Japanese manufacturers like Honda and Toyota have carved out a special niche in the truck segment creating good looking, well equipped and most importantly, reliable products. Today we’ve rounded up our top three picks from the two brands, which are made right here in North America.
The best-selling mid-size Tacoma, assembled in Texas and Baja California, is currently in its third generation and about to enter the 2020 model year with a bunch of upgrades including a fresh hexagonal mesh grille and different alloy wheel designs.
Sold in no less than six trim levels and 30 different configurations, which includes the entry-level SR and rugged TRD Off-Road, there are also two powertrains offered: a 2.7-litre four-cylinder and a 3.5-litre V6, mated to either a six-speed manual or automatic transmission.
Straddling the line between car and truck is the Honda Ridgeline. Based on the same platform as the Pilot and Passport crossovers and put together in Alabama, the vehicle features similar styling cues such as the chrome bar-topped flying wing grille and black protective trim running underneath the bumpers, wheel arches and doors.
A unibody construction and compact 1,626-millimetre-long cargo bed means both driving and parking in the city is no problem. Inside, the rear seat cushions can flip up — similar to the Magic Seats in the Fit hatchback — to carry awkwardly shaped items such as a flat-screen TV or bicycle.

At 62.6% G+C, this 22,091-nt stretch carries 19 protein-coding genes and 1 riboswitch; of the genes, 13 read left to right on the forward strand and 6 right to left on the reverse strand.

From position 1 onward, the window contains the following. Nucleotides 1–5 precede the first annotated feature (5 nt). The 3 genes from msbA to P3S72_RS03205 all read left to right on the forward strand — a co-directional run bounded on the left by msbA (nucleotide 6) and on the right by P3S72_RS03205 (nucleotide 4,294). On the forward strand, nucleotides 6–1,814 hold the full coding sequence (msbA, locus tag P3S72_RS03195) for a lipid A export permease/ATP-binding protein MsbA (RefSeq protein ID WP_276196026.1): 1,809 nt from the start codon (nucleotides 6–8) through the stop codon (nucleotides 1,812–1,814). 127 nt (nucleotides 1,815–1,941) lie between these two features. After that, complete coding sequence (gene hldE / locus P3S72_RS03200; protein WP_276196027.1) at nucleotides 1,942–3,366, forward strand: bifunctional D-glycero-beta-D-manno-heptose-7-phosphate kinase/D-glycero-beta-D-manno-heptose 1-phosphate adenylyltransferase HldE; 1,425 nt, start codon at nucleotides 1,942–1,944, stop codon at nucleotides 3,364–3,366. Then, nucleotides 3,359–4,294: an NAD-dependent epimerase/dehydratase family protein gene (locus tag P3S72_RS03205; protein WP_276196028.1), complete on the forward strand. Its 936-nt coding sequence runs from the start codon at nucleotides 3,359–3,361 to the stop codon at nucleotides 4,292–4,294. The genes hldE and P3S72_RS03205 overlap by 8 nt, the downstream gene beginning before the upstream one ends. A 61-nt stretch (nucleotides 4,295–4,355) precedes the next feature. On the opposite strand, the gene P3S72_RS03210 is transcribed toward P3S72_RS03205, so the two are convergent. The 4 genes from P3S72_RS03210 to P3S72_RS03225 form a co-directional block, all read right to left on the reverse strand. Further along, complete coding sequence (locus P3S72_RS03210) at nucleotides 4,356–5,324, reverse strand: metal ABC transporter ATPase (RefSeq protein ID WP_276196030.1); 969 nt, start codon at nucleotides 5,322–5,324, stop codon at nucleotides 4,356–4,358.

Fun fact: the Tundra was the first full-size pickup to be built by a Japanese automaker in North America back at the beginning of the new millennium. Now produced in Texas, customers can choose from a trio of bed lengths ranging from 1,676 to 2,469 millimetres. All grades seat five passengers.
Either a 4.6-litre or 5.7-litre V8 is found under the hood, latter including a standard 144-litre fuel tank and rated with a towing capacity of up to 10,000 pounds. This year an available SX package provides a blacked-out treatment to the grille, wheels and more.